Part one of this Liv Tyler twofer, Heavy had her playing a sweet, young waitress named Callie who gets a job in a small café owned by the painfully shy, overweight, middle-aged cook Victor and his mother. The movie is mainly about Victor, who dreams of becoming a chef and has a crush on Callie. Sadly for him, though, Callie’s rude boyfriend, played by Evan Dando of The Lemonheads, stands in the way of Victor and Callie even becoming friends. This is a very good film, which also co-stars a middle-aged Debbie Harry (from Blondie).
Stealing Beauty (1996)
Part two of a Liv Tyler twofer, this movie is visually striking, has a great soundtrack, and a stellar cast. This time, Tyler plays a teenage girl who travels to the Italian countryside in search of answers about her father, and to find those, she stays on a hilltop villa full of eccentric artists. Of course, there’s a love story sub-plot, too. In addition to Liv Tyler, who was the beauty du jour in the mid-’90s, director Bernardo Bertolucci has Jeremy Irons as a dying poet and Donal McCann as a stodgy old artist. This is also just a great film.
My Science Project (1985)
My Science Project is not a bad little 1980s, sci-fi/fantasy, teenage comedy, but it probably didn’t stand much chance since it came out the same year as another sci-fi/fantasy, teenage comedy: Back to the Future. In this one, the main character, a machine-head who lives for auto shop and junkyards, doesn’t team up with a wacky doctor and a flux capacitor; he finds one of those globes like they used to sell in Spencer’s, the ones that attract electricity to your hand, and it brings on all kinds of crazy consequences. Along with his mouthy sidekick and would-be girlfriend, his half-baked effort to avoid a science assignment gets him in over his head.
Time Bandits (1980)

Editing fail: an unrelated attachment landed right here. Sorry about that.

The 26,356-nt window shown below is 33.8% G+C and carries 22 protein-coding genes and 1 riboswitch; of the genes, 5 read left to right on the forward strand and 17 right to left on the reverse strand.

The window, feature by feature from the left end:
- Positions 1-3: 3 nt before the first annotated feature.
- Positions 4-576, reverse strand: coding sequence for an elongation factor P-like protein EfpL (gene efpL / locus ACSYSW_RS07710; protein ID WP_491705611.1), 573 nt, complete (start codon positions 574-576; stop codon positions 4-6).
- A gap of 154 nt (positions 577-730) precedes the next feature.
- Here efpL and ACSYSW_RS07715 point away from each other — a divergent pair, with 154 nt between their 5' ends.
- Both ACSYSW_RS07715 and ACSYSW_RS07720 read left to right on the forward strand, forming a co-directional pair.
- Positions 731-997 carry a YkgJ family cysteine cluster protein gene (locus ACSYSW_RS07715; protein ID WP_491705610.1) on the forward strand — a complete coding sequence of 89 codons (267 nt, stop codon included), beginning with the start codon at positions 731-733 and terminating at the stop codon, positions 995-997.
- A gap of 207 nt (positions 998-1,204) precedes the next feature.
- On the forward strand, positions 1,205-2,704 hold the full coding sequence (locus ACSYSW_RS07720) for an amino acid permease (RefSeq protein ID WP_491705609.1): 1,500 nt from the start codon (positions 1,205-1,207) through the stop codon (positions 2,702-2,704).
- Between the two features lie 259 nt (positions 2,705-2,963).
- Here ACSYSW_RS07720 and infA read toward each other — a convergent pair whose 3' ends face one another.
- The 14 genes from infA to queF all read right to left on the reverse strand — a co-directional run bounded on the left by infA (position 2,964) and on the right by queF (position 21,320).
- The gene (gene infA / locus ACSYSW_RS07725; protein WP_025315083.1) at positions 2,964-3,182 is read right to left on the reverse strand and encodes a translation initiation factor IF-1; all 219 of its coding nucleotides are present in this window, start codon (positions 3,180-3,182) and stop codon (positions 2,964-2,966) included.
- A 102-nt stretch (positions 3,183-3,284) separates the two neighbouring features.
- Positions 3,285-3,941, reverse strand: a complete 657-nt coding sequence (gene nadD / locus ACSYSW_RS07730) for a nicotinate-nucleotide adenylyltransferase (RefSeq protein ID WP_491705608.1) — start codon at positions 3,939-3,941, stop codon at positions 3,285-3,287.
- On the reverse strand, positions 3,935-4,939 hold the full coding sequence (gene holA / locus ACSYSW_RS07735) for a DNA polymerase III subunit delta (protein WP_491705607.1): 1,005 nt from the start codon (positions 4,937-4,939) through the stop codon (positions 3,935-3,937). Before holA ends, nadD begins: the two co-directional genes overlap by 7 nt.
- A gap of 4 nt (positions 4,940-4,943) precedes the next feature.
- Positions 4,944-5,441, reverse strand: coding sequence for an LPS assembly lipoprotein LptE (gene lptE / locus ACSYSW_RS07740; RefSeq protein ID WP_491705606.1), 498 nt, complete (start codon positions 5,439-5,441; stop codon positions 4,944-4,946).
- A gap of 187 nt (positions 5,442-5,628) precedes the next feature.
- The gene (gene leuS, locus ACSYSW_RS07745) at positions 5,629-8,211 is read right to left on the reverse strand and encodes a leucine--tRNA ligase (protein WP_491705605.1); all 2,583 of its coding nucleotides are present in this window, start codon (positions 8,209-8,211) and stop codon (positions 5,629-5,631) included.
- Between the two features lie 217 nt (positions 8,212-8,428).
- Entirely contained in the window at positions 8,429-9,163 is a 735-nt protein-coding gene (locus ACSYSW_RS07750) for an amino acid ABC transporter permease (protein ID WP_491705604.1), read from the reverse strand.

Time Bandits was one of the mainstays of Saturday or Sunday afternoon TV, when random programs and obscure movies got played, probably by hapless interns who manned the controls while the legitimate broadcast professionals were off. This movie is weird and British and smacks of the old Dr. Who. It features a child main character, John Cleese from Monty Python, and of course, steam-punk midgets. Time Bandits is a reasonably good fantasy film for its day, but in retrospect, it’s pretty quirky.
Light of Day (1987)
This movie about a struggling brother-sister rock band came out in the late ’80s and showed Michael J. Fox in a different kind of role than young Republican Alex P. Keaton in Family Ties. The sister is played by Joan Jett, whose 1982 cover of “I Love Rock N’ Roll” gave her mainstream fame (after being in The Runaways), and the conflict surrounding the band’s efforts to succeed are complicated by the fact that she is a single mother who leaves her child at home. One little known fact about the movie: Bruce Springsteen wrote the title track that the band plays as their signature song.
The Heavenly Kid (1985)
This last one is from the nerd-turns-cool subgenre of 1980s comedies. The story starts with the cool dude from the ’60s who dies in Rebel Without a Cause-style chicky run, but comes back as a guardian angel to help an ’80s teenager find his mojo. The cast includes Richard Mulligan as a Heaven-sent helper a la Clarence in It’s a Wonderful Life, and the dad is played by Mark Metcalf, who was best-known to our generation as Neidermeyer in Animal House then as the mean dad in Twister Sister’s “We’re Not Gonna Take It” video. The Heavenly Kid has all the typical ’80s high school stuff, including the makeover into the totally dated clothes and the fickle, blonde popular girl who our loser-hero dreams about, but it also has a twist in its story.